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# The Expected Flip-Count

Note: This beautiful problem, by Stan Wagon and Larry Carter, extends a previous one. To make progress here, one must first understand Problem 1219.

Alice and Bob are prisoners of warden Charlie. Alice will be brought into Charlie's room on Sunday and shown 52 cards, face-up in a row in some arbitrary order. Alice can, if she wishes, interchange two cards. She then leaves the room, and Charlie turns all cards face-down in their places.

Bob is then brought to the room. Charlie calls out a random target card T. Bob will turn over the cards, one at a time, in search of T. When he finds T, he stops.

If Charlie's choices (initial permutation and target) are purely random (i.e., each possibility is equally likely) and Alice uses the cycle-reducing strategy that is the solution to Problem 1219, what is the expected number E(52) of cards that Bob will flip before finding T?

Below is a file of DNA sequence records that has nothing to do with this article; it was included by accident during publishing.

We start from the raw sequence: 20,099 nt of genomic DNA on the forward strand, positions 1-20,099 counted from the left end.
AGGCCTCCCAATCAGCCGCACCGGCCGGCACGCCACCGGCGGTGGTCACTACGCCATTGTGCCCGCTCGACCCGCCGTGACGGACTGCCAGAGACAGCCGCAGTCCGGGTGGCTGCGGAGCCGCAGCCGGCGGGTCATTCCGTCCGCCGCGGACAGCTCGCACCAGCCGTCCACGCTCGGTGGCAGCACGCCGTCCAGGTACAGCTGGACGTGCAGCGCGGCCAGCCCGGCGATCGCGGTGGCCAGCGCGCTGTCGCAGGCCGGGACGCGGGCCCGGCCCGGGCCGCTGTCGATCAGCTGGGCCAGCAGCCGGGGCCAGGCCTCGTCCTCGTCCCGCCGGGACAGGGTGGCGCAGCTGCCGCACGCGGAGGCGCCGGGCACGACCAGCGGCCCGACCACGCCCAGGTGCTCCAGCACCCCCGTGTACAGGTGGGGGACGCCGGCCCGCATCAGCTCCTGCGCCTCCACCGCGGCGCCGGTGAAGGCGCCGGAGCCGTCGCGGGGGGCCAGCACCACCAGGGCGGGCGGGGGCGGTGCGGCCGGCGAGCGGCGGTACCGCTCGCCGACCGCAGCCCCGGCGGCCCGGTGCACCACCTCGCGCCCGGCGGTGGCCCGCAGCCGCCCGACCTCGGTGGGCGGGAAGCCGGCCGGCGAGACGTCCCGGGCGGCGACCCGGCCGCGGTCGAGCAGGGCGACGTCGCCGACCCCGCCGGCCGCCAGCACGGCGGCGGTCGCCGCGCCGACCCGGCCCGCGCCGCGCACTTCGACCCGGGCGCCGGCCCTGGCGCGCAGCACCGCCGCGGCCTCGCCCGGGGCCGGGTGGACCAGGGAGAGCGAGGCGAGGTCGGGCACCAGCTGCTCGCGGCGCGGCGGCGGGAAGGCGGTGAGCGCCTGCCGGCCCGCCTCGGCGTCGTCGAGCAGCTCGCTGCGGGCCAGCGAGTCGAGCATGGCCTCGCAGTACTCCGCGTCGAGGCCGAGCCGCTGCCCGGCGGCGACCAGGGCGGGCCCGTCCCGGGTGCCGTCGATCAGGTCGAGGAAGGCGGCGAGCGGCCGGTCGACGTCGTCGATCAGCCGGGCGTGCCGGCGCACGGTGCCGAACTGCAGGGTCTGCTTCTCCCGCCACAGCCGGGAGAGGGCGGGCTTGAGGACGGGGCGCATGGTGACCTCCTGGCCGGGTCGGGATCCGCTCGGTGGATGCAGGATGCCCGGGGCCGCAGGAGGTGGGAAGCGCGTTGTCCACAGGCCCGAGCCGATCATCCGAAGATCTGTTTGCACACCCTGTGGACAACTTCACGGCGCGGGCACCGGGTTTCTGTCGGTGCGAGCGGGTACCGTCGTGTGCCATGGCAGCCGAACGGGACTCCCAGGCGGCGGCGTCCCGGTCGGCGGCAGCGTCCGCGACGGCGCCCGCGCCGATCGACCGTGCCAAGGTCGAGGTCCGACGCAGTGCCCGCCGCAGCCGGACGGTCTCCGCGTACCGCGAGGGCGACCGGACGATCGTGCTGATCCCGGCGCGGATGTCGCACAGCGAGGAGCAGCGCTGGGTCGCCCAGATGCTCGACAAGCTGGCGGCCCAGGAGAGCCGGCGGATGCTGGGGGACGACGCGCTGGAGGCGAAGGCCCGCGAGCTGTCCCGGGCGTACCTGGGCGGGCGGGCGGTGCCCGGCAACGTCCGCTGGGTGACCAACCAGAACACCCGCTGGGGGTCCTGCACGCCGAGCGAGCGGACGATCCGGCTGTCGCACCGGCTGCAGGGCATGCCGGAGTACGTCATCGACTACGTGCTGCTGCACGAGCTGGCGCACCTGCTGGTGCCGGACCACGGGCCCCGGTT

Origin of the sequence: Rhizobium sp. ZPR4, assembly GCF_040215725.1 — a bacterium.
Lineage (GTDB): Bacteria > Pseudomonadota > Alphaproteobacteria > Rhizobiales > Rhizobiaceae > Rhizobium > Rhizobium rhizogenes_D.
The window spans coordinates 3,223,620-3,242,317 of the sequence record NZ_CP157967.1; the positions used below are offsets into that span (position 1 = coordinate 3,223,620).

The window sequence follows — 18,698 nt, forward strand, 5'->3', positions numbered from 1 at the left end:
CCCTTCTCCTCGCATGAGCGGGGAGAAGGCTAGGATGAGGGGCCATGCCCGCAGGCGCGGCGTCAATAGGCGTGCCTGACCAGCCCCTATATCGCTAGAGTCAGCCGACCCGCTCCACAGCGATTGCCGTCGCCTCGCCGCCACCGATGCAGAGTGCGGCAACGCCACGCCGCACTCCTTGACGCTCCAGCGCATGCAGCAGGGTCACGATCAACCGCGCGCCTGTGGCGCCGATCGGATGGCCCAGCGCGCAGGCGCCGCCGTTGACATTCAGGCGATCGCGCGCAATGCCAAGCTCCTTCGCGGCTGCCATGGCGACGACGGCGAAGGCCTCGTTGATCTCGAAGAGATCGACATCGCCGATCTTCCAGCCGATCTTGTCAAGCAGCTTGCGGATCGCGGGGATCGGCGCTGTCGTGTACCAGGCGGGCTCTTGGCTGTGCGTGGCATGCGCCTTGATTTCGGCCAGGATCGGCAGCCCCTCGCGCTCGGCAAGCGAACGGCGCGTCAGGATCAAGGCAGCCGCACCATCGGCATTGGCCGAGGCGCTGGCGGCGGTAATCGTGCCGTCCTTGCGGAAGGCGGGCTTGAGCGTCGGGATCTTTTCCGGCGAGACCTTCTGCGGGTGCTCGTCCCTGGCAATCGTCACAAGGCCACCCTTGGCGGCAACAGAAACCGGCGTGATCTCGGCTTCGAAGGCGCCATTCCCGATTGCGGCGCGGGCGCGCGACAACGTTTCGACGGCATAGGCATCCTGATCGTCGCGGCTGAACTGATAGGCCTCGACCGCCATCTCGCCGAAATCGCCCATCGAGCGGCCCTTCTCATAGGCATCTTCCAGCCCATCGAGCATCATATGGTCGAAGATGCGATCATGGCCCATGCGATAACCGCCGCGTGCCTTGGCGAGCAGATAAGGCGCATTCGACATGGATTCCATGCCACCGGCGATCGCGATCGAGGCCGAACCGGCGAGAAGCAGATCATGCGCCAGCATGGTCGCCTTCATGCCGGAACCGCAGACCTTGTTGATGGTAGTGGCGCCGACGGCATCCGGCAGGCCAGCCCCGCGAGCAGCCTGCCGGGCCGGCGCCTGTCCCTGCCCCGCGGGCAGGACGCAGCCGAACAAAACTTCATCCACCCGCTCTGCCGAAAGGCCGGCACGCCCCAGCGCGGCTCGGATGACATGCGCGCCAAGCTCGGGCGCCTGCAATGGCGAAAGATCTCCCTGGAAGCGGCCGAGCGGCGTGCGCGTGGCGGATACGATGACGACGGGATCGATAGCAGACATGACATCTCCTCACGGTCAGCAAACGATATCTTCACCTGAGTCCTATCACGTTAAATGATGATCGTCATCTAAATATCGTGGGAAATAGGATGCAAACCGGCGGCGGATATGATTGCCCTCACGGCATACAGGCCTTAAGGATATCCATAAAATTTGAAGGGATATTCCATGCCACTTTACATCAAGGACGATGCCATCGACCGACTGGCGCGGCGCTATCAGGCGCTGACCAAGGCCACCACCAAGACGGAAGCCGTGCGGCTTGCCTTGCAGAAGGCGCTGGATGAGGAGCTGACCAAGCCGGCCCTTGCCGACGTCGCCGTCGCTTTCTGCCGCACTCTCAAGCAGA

As always: Alice and Bob have the game described to them on Saturday and they are allowed to plan a strategy. On Sunday, there is no communication whatever between the prisoners; in particular, Alice has no idea what the target card will be. If Bob finds the target, both prisoners are freed immediately. If he fails to find the target, they stay imprisoned.

The cycle-reducing strategy means that Alice locates the longest cycle in p and makes a transposition so as to split it into two cycles of equal, or nearly equal size.

This problem is about n = 52, but it makes sense to think about smaller values (or indeed all values). Some easy values that can serve as a check include E(2) = 1 and E(3) = 11/9. E(8) is an interesting value for reasons to be shared later.

February 2016